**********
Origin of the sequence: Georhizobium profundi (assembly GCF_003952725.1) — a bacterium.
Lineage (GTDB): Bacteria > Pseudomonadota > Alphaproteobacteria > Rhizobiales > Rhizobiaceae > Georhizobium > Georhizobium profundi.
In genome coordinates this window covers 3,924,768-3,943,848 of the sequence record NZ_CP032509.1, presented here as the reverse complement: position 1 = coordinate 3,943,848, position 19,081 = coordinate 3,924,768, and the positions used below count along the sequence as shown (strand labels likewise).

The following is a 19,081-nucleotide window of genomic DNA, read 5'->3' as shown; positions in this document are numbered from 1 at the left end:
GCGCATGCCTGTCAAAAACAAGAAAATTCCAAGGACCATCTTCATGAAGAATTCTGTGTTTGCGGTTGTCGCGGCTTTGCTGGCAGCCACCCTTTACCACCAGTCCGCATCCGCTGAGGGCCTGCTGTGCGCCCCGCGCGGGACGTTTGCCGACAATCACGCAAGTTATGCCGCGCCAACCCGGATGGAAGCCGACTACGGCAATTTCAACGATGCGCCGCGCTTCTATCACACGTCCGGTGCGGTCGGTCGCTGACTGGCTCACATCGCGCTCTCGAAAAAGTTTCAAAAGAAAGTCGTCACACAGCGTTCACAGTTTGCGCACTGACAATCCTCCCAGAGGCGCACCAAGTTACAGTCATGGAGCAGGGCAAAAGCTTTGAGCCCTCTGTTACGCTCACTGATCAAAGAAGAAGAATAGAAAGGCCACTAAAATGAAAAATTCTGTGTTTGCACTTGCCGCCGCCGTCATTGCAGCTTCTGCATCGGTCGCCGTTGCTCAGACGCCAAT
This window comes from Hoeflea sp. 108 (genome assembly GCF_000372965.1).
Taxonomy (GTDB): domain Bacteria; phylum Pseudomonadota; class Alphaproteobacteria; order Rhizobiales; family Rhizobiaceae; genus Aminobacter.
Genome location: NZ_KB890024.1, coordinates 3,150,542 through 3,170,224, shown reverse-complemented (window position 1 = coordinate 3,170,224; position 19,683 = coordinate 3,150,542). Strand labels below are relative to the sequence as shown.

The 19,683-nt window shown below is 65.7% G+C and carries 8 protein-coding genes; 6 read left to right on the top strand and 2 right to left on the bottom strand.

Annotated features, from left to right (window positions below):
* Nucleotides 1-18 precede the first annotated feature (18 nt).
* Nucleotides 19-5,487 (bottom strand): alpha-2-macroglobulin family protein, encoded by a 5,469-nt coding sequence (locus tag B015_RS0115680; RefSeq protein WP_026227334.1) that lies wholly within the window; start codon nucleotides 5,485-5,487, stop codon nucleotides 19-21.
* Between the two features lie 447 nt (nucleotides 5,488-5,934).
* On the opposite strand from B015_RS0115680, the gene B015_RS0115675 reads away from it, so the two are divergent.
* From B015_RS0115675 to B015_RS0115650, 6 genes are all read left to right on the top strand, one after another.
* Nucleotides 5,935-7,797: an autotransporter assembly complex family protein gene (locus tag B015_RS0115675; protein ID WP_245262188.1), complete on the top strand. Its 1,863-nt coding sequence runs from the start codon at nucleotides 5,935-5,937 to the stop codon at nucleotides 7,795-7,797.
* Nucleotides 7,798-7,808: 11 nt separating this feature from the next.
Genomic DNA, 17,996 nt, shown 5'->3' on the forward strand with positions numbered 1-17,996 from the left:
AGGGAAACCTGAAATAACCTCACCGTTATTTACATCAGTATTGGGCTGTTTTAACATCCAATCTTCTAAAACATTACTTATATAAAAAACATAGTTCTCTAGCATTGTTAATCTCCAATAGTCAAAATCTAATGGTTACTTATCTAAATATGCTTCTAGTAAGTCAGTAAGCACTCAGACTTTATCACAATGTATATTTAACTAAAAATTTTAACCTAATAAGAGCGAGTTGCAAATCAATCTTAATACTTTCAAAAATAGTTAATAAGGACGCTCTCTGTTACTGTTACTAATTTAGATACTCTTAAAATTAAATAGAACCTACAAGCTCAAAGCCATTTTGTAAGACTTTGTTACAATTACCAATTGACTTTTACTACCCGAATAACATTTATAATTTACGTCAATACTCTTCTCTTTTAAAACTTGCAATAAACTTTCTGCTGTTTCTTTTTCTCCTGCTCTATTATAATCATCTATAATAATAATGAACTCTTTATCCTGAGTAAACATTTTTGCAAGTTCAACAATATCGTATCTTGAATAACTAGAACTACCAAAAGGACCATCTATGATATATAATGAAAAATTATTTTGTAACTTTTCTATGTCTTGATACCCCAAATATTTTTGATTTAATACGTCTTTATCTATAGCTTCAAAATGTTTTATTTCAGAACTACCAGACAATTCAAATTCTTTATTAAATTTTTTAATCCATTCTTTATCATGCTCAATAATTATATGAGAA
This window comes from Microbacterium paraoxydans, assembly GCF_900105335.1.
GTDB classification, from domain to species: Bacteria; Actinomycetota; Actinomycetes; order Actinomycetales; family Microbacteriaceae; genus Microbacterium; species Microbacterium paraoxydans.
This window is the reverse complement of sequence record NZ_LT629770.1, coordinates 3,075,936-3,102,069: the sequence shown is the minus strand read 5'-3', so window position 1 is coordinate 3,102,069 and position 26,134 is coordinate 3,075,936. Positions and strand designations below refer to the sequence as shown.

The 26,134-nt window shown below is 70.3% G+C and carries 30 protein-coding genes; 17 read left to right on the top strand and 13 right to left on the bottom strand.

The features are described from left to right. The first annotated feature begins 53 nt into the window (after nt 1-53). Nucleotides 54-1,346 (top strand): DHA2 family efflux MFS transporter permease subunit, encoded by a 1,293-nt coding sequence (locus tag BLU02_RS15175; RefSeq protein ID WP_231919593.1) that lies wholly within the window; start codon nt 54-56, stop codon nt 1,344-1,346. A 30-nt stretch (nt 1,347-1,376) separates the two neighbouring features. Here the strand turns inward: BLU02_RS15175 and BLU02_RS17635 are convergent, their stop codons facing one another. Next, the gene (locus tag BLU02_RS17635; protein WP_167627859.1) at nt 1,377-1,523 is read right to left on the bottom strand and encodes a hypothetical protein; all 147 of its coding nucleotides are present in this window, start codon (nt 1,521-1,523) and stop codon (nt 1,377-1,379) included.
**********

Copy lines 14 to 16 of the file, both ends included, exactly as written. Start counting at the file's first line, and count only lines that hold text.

* On the opposite strand from B015_RS0115680, the gene B015_RS0115675 reads away from it, so the two are divergent.
* From B015_RS0115675 to B015_RS0115650, 6 genes are all read left to right on the top strand, one after another.
* Nucleotides 5,935-7,797: an autotransporter assembly complex family protein gene (locus tag B015_RS0115675; protein ID WP_245262188.1), complete on the top strand. Its 1,863-nt coding sequence runs from the start codon at nucleotides 5,935-5,937 to the stop codon at nucleotides 7,795-7,797.